Let the Bullets Fly
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Since its release this year, Let the Bullets Fly has been lauded across the globe for its stunning mix of dark comedy and eye-popping violence. In China, this action-comedy starring Chow Yun-Fat has become the highest-grossing domestic film of all time. Set in 1920s Sichuan, the film tells the tale of the bandit "Pocky" Zhang Mazi, who poses as a local governor in a dusty town- but finds himself at odds with the local mobster, who is not eager to share his turf with another drifter. A complex and deadly series of mind-games ensues between the two crooks, which are as violent as they… More

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Rotten Tomatoes Score: 72%

Critic Reviews from Rotten Tomatoes

"This period action comedy by Jiang Wen is great fun in the Shakespearean tradition, stuffed with lively characters, dramatic stand-offs, and stolen-identity subplots."
‑ Ben Sachs, Chicago Reader
"See it now, uncut and in widescreen, before it disappears - and then reappears, years later, referenced in some Quentin Tarantino picture."
‑ Stephen Whitty, Newark Star-Ledger
"It's satire of sorts, but broad, confused, extremely talkative and interminable."
‑ Philip French, Observer [UK]
"Fans of the genre may enjoy the bizarre humor. But, the story seemed never-ending to me."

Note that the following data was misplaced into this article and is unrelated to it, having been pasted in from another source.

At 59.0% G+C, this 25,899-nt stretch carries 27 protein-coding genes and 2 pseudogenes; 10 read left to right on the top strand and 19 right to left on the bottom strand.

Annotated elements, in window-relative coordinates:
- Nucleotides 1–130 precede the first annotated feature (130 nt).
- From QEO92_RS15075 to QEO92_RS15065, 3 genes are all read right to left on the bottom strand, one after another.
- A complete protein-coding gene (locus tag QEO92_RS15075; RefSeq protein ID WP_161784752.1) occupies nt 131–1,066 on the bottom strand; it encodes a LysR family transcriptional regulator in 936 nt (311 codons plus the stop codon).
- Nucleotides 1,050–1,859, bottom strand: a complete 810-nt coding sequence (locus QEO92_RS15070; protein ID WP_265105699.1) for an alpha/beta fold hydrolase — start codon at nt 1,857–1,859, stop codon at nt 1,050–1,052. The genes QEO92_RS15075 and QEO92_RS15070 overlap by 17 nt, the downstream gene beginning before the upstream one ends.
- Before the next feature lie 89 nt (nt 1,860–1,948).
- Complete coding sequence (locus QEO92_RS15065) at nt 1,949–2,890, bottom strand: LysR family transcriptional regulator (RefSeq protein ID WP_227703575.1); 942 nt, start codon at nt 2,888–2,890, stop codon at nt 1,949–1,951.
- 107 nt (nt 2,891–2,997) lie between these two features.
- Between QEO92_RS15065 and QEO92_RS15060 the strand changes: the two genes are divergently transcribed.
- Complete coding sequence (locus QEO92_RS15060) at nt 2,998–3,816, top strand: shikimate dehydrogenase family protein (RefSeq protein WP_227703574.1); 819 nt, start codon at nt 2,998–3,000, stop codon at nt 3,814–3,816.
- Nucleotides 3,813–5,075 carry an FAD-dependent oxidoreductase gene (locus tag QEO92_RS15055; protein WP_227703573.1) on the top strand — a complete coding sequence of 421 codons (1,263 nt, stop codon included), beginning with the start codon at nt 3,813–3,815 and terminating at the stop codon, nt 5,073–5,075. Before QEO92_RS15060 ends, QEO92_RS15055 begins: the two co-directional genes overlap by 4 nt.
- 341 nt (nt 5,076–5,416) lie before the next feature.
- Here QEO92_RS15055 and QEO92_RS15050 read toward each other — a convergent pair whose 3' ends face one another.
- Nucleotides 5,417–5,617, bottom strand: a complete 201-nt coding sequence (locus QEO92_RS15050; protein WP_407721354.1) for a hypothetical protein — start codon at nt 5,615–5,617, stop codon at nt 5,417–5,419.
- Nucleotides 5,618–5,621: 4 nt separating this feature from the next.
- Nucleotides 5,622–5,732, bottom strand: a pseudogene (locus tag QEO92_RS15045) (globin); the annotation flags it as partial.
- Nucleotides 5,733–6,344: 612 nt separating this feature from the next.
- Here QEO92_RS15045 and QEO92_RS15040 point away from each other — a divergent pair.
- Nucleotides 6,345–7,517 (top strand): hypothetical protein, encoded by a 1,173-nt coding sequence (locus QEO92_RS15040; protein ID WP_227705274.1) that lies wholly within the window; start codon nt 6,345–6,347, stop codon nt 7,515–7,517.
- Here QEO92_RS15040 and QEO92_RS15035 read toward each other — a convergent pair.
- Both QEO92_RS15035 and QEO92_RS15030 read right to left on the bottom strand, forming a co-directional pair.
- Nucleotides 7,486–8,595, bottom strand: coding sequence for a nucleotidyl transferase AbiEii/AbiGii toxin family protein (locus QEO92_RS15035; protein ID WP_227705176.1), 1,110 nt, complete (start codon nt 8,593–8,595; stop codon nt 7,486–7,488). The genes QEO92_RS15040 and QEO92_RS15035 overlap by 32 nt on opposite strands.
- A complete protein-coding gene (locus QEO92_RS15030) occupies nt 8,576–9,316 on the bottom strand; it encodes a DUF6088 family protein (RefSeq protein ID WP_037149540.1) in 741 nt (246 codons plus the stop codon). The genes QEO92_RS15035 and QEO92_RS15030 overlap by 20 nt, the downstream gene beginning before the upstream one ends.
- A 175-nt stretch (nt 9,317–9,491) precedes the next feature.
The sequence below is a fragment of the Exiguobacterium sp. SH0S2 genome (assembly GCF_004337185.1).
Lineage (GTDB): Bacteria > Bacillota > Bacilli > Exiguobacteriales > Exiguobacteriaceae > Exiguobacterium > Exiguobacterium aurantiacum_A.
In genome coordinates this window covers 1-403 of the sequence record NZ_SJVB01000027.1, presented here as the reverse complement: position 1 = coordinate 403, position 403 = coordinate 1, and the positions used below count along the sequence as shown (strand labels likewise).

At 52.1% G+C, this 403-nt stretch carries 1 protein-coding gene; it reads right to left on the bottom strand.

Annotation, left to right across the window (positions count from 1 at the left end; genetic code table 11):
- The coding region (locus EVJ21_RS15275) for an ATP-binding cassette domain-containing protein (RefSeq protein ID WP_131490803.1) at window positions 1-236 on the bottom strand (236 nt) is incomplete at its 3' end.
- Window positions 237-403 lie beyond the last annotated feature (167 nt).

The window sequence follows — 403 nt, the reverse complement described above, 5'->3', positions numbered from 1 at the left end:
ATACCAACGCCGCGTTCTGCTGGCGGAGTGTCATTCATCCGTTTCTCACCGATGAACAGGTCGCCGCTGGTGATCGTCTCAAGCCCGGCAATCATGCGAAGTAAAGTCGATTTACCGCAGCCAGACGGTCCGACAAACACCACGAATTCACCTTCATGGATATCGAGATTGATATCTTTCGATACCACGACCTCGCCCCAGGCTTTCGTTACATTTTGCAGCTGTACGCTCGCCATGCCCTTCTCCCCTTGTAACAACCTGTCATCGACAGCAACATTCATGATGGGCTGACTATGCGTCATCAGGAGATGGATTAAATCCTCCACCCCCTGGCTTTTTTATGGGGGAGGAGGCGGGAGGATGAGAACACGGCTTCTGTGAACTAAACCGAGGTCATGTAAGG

‑ Paul Chambers, CNNRadio
"The stylish direction of Wen Jiang helps to overcome some flaws in his convoluted screenplay."
‑ Todd Jorgenson, Cinemalogue.com
"After watching it, I was as confused -- and giddy -- as if I had been rolled down a hill in a rain barrel. For unmitigated insanity, this is a hard film to beat."
‑ Colin Covert, Minneapolis Star Tribune
"Along with the familiar East-meets-West elements derived from Akira Kurosawa and Sergio Leone, Jiang offers cleverly choreographed action scenes and fun-house mirror complications."
‑ Liam Lacey, Globe and Mail
"Between the kung fu, the gunplay, a gentle romantic subplot and the extreme gastronomy - there's something for everyone."
‑ Henry Barnes, Guardian
"The real pleasure is seeing Chow and Jiang square off. Chow mugs for the camera with the same finesse as he handles guns in Woo's films."
‑ Beth Accomando, KPBS.org
"Director Jiang is also an effortlessly charismatic actor. And the film is elevated by its epical widescreen cinematography, which is purely gorgeous."
‑ Kurt Loder, Reason Online
"Jiang directs with great vigor, serving up plenty of blood and a lot of laughs as he turns his picture into a propulsive blast."
‑ Soren Anderson, Seattle Times
"Word is that Jiang went though 30 drafts of the script before he was satisfied. Perhaps he should have gone for 31."
‑ V.A. Musetto, New York Post
"Overwritten script, ugly visuals, queasy rape humour, feeble special effects and all-round incoherence."
‑ Robbie Collin, Daily Telegraph
"The film offers real fun, particularly in the early going, when the energy and enthusiasm recall Stephen Chow's "Kung Fu Hustle.""
‑ Shawn Levy, Oregonian
"Rival crooks battle for control of a beleaguered town in 1920s China in a fast-paced and surprisingly layered adventure."
‑ Daniel Eagan, Film Journal International
More reviews for Let the Bullets Fly on Rotten Tomatoes